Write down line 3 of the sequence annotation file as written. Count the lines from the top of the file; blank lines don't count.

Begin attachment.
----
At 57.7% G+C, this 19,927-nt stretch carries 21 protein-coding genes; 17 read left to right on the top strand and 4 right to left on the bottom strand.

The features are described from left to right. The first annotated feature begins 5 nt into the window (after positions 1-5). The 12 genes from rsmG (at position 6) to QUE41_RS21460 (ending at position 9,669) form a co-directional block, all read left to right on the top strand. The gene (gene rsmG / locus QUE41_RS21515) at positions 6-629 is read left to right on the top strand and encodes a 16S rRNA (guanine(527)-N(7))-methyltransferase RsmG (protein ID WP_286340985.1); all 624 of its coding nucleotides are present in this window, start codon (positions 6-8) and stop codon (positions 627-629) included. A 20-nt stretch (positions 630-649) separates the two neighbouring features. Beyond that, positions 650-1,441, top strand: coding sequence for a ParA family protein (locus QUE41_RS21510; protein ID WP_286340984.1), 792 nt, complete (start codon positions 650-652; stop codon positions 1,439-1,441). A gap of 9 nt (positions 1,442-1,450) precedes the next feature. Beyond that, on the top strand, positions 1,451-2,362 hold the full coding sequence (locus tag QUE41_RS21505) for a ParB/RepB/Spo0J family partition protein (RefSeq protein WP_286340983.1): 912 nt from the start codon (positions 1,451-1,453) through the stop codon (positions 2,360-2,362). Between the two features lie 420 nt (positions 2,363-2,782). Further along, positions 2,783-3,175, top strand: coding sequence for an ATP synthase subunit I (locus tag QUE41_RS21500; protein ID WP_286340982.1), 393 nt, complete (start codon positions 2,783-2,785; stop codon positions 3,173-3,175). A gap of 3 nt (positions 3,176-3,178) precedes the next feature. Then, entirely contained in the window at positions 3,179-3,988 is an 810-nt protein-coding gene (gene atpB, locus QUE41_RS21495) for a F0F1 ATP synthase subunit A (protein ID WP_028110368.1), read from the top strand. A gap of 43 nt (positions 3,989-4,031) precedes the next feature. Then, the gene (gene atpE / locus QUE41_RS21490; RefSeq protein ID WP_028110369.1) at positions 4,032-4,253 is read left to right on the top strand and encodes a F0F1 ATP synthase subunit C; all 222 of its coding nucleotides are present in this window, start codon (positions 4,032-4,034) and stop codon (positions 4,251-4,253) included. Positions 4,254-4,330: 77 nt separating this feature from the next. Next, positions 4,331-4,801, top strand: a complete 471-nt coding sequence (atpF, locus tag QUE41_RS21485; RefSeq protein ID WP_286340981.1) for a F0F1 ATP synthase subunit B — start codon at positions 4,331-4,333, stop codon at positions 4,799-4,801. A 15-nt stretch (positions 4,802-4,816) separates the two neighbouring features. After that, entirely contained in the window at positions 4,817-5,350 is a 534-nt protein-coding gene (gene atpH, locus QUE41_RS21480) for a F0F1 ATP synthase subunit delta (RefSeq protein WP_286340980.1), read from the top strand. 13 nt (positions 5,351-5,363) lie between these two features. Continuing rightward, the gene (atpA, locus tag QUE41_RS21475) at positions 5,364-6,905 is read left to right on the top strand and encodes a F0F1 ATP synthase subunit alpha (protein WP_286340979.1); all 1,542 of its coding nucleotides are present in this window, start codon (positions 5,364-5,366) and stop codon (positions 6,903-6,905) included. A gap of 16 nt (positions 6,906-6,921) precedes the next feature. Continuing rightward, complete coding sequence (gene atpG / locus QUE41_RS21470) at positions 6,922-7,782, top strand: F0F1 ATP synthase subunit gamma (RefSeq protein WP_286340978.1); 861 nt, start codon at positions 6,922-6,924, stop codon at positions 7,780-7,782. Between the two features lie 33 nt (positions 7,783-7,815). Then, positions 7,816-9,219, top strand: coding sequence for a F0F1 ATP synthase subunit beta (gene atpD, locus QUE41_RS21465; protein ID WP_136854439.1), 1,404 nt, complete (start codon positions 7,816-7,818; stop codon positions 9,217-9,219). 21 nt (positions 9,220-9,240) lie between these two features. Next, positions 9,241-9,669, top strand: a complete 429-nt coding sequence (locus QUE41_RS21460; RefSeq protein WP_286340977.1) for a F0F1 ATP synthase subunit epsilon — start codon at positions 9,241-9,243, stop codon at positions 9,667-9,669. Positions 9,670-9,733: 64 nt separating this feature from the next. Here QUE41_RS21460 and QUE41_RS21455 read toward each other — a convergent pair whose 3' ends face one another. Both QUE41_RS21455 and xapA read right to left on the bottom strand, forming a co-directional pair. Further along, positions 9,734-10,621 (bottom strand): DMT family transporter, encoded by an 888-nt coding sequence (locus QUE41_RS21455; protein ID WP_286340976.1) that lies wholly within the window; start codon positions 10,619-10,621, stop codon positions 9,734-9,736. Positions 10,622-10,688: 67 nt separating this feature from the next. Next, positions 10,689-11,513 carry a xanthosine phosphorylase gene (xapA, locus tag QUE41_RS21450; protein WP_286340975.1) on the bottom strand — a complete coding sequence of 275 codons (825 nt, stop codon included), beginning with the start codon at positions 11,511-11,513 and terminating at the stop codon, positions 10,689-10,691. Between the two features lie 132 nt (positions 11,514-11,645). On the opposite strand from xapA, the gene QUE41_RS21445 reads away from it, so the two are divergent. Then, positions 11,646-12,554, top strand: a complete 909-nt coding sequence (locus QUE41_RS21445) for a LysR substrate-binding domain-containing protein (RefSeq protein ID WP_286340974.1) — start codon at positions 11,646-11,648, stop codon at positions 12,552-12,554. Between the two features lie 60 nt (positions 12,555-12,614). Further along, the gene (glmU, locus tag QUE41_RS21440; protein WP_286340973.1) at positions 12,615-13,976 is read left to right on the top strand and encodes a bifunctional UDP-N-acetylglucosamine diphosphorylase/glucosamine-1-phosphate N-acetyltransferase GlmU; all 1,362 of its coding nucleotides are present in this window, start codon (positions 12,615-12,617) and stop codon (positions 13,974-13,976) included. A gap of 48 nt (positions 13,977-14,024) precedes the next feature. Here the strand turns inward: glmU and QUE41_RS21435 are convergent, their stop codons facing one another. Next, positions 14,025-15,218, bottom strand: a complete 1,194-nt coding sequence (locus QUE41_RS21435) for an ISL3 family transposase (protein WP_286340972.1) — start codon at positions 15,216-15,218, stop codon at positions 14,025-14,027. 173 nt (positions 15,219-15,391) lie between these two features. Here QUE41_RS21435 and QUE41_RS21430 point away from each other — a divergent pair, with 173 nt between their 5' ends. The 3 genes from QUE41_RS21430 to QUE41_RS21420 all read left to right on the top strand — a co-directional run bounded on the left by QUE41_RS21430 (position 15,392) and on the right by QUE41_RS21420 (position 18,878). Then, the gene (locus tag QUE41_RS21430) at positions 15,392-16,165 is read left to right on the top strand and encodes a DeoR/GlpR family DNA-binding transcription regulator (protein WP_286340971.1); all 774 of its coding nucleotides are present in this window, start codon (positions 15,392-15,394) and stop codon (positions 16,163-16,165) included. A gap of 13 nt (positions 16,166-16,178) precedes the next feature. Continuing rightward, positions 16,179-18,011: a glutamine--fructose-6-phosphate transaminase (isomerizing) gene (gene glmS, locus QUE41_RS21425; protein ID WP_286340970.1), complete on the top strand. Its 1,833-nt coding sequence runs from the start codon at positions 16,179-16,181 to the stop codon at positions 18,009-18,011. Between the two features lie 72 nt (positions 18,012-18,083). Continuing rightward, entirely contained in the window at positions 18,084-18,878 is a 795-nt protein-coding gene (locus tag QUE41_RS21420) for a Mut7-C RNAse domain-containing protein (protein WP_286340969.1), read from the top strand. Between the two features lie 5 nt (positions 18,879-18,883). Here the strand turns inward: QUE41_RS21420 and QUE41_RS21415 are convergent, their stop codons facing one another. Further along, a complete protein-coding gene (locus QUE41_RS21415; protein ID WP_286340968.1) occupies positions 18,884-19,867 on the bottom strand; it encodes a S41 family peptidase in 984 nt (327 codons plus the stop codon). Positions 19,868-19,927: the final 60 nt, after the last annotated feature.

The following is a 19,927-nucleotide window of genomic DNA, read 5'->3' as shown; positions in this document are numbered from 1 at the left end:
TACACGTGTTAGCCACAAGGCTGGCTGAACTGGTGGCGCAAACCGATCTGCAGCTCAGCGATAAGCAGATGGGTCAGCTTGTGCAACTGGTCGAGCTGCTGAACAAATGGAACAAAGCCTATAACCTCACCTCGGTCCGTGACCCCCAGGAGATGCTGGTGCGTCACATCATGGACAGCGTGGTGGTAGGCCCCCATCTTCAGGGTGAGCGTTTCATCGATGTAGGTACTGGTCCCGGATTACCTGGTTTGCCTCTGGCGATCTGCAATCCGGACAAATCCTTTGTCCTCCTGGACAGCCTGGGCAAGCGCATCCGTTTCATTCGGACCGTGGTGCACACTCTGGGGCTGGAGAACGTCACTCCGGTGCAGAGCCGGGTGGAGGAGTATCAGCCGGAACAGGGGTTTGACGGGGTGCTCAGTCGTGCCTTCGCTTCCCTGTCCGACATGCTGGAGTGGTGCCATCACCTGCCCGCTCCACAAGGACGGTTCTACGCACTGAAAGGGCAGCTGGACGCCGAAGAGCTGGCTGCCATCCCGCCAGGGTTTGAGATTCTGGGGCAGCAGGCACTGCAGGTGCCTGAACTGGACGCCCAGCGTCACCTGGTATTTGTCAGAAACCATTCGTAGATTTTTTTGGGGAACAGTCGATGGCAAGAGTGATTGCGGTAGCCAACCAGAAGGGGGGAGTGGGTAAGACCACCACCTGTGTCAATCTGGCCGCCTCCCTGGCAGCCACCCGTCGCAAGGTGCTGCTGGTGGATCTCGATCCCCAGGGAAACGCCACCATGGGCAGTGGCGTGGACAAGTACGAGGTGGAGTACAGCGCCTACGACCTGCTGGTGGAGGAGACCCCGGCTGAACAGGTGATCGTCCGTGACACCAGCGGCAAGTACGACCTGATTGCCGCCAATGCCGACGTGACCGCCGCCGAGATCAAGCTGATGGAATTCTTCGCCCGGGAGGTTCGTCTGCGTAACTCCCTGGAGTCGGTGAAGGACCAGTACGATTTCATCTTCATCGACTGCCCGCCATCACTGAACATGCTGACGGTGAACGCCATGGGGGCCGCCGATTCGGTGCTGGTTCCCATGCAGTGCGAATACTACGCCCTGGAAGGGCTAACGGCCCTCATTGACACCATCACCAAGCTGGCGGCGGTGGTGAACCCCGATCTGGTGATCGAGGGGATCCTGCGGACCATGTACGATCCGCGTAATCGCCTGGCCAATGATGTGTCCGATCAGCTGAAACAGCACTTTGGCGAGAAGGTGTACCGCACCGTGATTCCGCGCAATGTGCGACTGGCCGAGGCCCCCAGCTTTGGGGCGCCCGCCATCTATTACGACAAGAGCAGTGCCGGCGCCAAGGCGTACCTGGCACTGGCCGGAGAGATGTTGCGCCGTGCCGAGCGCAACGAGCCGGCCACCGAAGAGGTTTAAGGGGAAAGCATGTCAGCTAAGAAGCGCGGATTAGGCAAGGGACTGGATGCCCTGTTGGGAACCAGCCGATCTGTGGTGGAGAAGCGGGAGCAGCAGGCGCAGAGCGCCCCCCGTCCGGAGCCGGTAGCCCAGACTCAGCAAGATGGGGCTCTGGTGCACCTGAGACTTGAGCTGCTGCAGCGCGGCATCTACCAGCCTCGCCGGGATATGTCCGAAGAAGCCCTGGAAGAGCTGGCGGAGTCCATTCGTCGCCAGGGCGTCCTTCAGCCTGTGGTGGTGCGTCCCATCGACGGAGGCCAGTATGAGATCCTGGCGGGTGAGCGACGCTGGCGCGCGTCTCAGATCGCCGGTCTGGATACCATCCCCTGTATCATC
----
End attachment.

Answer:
The following is a 19,927-nucleotide window of genomic DNA, read 5'->3' as shown; positions in this document are numbered from 1 at the left end: